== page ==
Leveraging Our Differences

Still a long way from King's beloved community

Dr. Martin Luther King, Jr. speaking before crowd of 25,000 Selma To Montgomery, Alabama civil rights marchers, in front of Montgomery, Alabama state capital building. On March 25, 1965 in Montgomery, Alabama.
Photo by Stephen F. Somerstein/Getty Images

Anderson edited "Leveraging: A Political, Economic and Societal Framework" (Springer, 2014), has taught at five universities and ran for the Democratic nomination for a Maryland congressional seat in 2016.

In a country torn and packed with anger, cruelty, pain and violence, love, empathy and sympathy would all be extremely valuable. Yet they are all hard to come by when the Democrats and Republicans have been at each other's throats for years and the issues that divide them concern abortion, guns, racial strife, jobs, immigrants, the minimum wage, and the national debt.

The Rev. Dr. Martin Luther King, Jr. advocated nonviolent resistance in order to eliminate social and economic injustice toward African Americans and "ultimately" create the "beloved community." In this community love would triumph over hate, but it would be a God-inspired love more than a personal love of family members. King called for forgiveness, empathy, redemption, respect and reconciliation.

In our current political climate, getting Democrats to empathize with election deniers and Republicans to empathize with pro-choice Democratic women is too tall an order. And eliciting sympathy or genuine care for one's political opponents who want guns or want corporations to pay higher taxes is just asking too much. Cognitive understanding of one another, however, may be in reach.

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For the record, it is important to appreciate that almost all political theorists since Plato have not defended theories of the just society by focusing on capacities for empathy or care or sympathy. Most of them, especially the leading figures in both the liberal and socialist traditions, have drawn on muscular concepts of human rights, social contracts, autonomy, alienation, exploitation, and laws of economic determinism to ground their theories. They all certainly talk about desires, but feelings are traditionally regarded as too fleeting and personal to provide an adequate foundation to justify political practices for a state.

Admittedly, some British philosophers who defended capitalism and liberalism, including Adam Smith, David Hume and Jeremy Bentham, have given considerable attention to concepts of human sentiments. Yet even these thinkers, like other political theorists, as a rule, have created linkages between feelings and more general concepts like impartiality. Only in recent decades have a range of feminist moral and political philosophers, many influenced by Carol Gilligan's groundbreaking work in moral psychology, supported an "ethics of care" and a "politics of care." They made some ground on paid parental leave, child care and elder care, but the dominant disputes about political economy and international relations have been out of reach.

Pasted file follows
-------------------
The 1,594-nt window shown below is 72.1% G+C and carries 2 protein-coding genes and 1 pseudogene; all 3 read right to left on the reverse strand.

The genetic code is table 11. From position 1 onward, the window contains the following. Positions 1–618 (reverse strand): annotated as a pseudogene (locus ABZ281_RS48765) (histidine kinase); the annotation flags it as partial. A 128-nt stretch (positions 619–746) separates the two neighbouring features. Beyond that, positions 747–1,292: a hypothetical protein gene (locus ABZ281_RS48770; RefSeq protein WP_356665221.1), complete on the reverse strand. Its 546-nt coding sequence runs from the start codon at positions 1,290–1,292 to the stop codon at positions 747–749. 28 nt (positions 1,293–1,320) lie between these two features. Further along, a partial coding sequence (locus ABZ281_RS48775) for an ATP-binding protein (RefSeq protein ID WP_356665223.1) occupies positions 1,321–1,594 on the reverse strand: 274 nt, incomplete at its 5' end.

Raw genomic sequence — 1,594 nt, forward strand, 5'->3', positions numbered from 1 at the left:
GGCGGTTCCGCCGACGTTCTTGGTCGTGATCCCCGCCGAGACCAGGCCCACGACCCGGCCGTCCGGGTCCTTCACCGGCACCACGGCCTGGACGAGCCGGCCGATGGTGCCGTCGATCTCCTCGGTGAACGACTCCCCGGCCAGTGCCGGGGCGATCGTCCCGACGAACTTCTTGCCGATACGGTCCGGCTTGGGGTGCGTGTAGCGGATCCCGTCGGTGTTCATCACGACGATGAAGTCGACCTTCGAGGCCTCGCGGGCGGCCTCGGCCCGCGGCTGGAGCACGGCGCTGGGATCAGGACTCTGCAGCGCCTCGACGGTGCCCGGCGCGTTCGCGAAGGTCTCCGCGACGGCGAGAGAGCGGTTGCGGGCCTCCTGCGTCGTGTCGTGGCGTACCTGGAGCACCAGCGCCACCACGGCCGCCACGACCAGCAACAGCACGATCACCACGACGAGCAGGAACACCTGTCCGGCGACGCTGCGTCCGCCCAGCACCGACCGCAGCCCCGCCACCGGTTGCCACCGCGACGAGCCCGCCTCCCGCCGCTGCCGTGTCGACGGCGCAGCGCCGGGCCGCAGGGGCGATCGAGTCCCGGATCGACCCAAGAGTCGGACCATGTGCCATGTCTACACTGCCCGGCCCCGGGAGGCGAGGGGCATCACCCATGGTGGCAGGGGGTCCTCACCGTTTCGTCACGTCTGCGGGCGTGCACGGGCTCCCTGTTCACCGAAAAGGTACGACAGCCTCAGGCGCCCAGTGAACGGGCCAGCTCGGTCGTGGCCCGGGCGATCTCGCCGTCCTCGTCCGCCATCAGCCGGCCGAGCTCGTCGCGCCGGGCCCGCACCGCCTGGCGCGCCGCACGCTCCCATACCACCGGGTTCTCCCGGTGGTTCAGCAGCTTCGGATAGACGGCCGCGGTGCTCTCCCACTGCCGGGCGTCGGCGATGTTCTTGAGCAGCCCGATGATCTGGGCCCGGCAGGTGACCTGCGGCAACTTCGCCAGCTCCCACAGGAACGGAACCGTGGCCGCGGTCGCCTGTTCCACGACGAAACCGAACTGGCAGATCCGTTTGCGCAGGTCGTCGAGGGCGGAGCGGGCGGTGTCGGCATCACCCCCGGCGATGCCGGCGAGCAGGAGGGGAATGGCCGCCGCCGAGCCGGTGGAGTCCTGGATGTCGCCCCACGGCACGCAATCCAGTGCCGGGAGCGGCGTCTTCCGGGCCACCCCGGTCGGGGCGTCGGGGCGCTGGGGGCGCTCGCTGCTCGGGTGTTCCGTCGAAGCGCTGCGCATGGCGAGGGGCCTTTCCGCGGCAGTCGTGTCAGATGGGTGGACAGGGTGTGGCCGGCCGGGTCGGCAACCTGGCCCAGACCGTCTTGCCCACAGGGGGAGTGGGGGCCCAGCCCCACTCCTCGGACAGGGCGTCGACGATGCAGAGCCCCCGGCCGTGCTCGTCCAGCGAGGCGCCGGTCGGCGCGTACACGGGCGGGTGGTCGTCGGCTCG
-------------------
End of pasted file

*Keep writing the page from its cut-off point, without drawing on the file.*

Given the rancor and hostility of our politics today, seeking cognitive understanding of each other is a much less daunting task. It is not necessary to get someone to respect your point of view for them to empathize with you. Empathy requires feeling what the other feels. It means imagining the pain she has, really feeling it, when she lost a child to cancer or a gun wound. Empathy is a beautiful human capacity. But it can be very hard to cultivate, and some people may be genetically ill equipped to be empathic.

Our politics thus needs more mutual understanding -- more talking, more listening, more efforts to understand others and their suffering, and more efforts to understand their moral and empirical beliefs and values. Empathy can enrich understanding, but you can achieve a good deal of understanding without employing a capacity for empathy. We don't use empathy to understand geometry, biology or physics. Cognitive understanding is powerful. It involves using our rational capacities to grasp facts, concepts and theories. It can also help us understand each other.

Understanding others is not sufficient to resolve conflicts, though it is necessary. We will never make progress if we don't even know what our opponents believe and stand for and why. Perhaps the best place to start is with the 43% of Americans (according to Gallup) who identify as independents. After all, all Americans are not pure Democrats or pure Republicans. And many of those independents would be more likely to move more in the direction of what King called the "beloved community."

Rev. Dr. Martin Luther King, Jr. promoted the use of dramatic nonviolent protest to foster better understanding of the injustice of discrimination. He wanted to mobilize African Americans to fight the discrimination, domination and death that afflicted them. He also sought to mobilize what he always called the "white moderate." His impact was monumental. At this time in our history, using our cognitive powers to improve our understanding of one another is a realistic goal. Seeking the beloved community could take us off track, even though we may at some point be able to seek this ultimate end.